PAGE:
Abenkwan I Recipe - Authentic Ghanaian Palm Nut Soup

Abenkwan I

Abenkwan I Recipe - Authentic Ghanaian Palm Nut Soup
Region / culture: Ghana | Preparation time: 30 minutes | Cooking time: 1 hour | Servings: 6


Abenkwan I
Abenkwan I

Abenkwan, also known as Palm Nut Soup, is a rich and hearty dish that is a staple in many West African countries, particularly in Ghana. This traditional soup combines the unique flavors of palm nuts, smoked fish, and beef, creating a delicious and comforting meal. It is often served with fufu, banku, or kenkey, making it a complete and satisfying dish. The preparation of Abenkwan involves a blend of simple yet flavorful ingredients, and it embodies the culinary traditions and cultural heritage of the region.


The history of Abenkwan dates back centuries and is deeply rooted in West African cuisine. Palm nuts, the main ingredient, are abundant in the region, making this dish a common choice among locals. Over the years, Abenkwan has been passed down through generations, with each adding their own twist to the recipe. It is not just a meal but a cultural expression that brings families and communities together, especially during festivals and celebrations.


How to prepare

  1. Wash the palm nuts, place them in a saucepan, cover with water, and boil until they become soft.
  2. Prepare the meat and fish, wash them, and place them in a saucepan. Add salt, garlic, and chopped shallots.
  3. Add a small amount of water and bring it to a boil.
  4. Crush the palm nuts in a mortar until they become pulpy.
  5. Transfer the crushed palm nuts to a bowl, add warm water, and stir with your hand. Remove any fiber residue by squeezing out the juice.
  6. Strain the palm liquid through a fine strainer into a clean bowl.
  7. Add the palm nut liquid to the meat along with tomatoes, onions, garden eggs, and pepper.
  8. Simmer until all the ingredients become soft.
  9. Remove the vegetables, grind them, and return them to the soup mixture.
  10. Allow it to simmer for approximately 1 hour.
  11. Serve with fufu, banku, kenkey, etc.


  • While the traditional Abenkwan recipe is beloved by many, there are several variations you can try:
  • Substitute chicken or goat meat for the beef for a different flavor profile.
  • Add okra or spinach for extra vegetables and a nutritional boost.
  • For a vegetarian version, omit the meat and fish and use vegetable broth for the base.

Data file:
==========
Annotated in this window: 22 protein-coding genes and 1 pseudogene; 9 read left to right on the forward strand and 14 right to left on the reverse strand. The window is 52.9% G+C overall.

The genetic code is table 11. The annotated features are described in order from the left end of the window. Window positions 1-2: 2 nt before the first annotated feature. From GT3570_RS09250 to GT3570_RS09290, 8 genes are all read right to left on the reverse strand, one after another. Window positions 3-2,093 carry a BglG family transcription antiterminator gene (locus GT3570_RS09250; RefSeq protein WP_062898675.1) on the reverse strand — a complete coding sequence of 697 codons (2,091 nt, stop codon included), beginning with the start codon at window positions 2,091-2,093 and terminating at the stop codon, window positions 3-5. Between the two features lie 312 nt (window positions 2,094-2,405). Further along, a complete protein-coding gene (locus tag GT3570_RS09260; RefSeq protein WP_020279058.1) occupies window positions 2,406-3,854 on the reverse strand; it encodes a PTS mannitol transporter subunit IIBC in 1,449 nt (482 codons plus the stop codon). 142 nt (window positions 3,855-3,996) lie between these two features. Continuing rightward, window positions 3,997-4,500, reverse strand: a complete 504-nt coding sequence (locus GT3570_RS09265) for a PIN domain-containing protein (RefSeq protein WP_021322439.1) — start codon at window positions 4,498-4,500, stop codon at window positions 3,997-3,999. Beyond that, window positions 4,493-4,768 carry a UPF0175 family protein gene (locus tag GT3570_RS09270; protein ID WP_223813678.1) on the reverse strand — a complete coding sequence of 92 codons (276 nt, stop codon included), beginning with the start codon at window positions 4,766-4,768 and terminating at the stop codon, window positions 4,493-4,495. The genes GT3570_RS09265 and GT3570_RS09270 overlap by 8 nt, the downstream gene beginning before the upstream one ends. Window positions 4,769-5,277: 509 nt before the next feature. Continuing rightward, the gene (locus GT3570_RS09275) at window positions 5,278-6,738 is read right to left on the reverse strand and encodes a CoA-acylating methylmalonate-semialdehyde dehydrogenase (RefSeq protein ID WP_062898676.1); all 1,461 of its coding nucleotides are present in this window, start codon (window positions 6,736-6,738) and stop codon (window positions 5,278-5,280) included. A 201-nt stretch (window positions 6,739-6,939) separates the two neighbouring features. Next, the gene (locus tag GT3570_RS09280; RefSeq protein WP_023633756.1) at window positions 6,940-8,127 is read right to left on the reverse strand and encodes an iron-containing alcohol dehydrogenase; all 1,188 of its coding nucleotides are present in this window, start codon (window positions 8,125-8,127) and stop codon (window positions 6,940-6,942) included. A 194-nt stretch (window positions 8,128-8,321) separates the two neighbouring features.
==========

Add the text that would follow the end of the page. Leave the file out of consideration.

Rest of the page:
• There are several variations of Abenkwan that you can explore:
  • Chicken or goat meat can be used instead of beef for a different flavor profile.
  • Vegetarians can omit the meat and fish, adding more vegetables or tofu for protein.
  • For a spicier soup, increase the amount of ground pepper or add fresh chili peppers.
  • There are several variations of Abenkwan, including:
  • Using chicken or goat meat instead of beef for a different flavor profile.
  • Adding okra or spinach for extra vegetables.
  • Making a vegetarian version by omitting the fish and beef and using vegetable broth as the base.

Cooking Tips & Tricks

To ensure the best flavor and consistency for your Abenkwan, here are some helpful tips and tricks:

- Use fresh palm nuts if available, as they provide the best taste and color to the soup.

- When crushing the palm nuts, make sure to extract as much juice as possible, as this forms the base of the soup.

- Slow cooking is key to allowing the flavors to meld together beautifully.

- If the soup is too thick, you can add a little water to reach your desired consistency.

- Taste and adjust the seasoning as you cook to ensure a well-balanced flavor.

Serving Suggestions

Abenkwan is traditionally served with starchy sides such as fufu, banku, or kenkey. These sides help to soak up the delicious soup and make for a filling meal. You can also serve it with rice or boiled yams for a variation.

Cooking Techniques

The key cooking techniques for Abenkwan involve boiling, simmering, and straining. These methods help to extract the maximum flavor from the ingredients and achieve the right consistency for the soup.

Ingredient Substitutions

If palm nuts are not available, you can use canned palm nut pulp as a substitute. Additionally, if smoked fish is not to your liking, you can use dried fish or omit it altogether.

Make Ahead Tips

Abenkwan can be made ahead and stored in the refrigerator for up to 3 days or frozen for longer storage. Simply reheat on the stove or in the microwave when ready to serve.

Presentation Ideas

Serve Abenkwan in a large bowl, garnished with fresh herbs such as cilantro or parsley. Accompany it with your choice of side dish presented separately, allowing guests to combine them as they prefer.

Pairing Recommendations

A light, crisp beer or a fruity white wine pairs well with the rich flavors of Abenkwan. For a non-alcoholic option, try a ginger beer or palm wine for an authentic experience.

Storage and Reheating Instructions

Store leftover Abenkwan in an airtight container in the refrigerator for up to 3 days or freeze for up to 3 months. To reheat, thaw overnight in the refrigerator if frozen, then warm on the stove over medium heat until hot throughout.

Nutrition Information

Calories per serving

A serving of Abenkwan contains approximately 400-500 calories, making it a hearty meal option. The exact calorie count can vary based on the specific ingredients and portion sizes used.


Abenkwan is relatively low in carbohydrates, with the primary sources being the vegetables used in the recipe. Tomatoes, garden eggs (African eggplants), and onions add a modest amount of carbs, making this dish suitable for those monitoring their carbohydrate intake.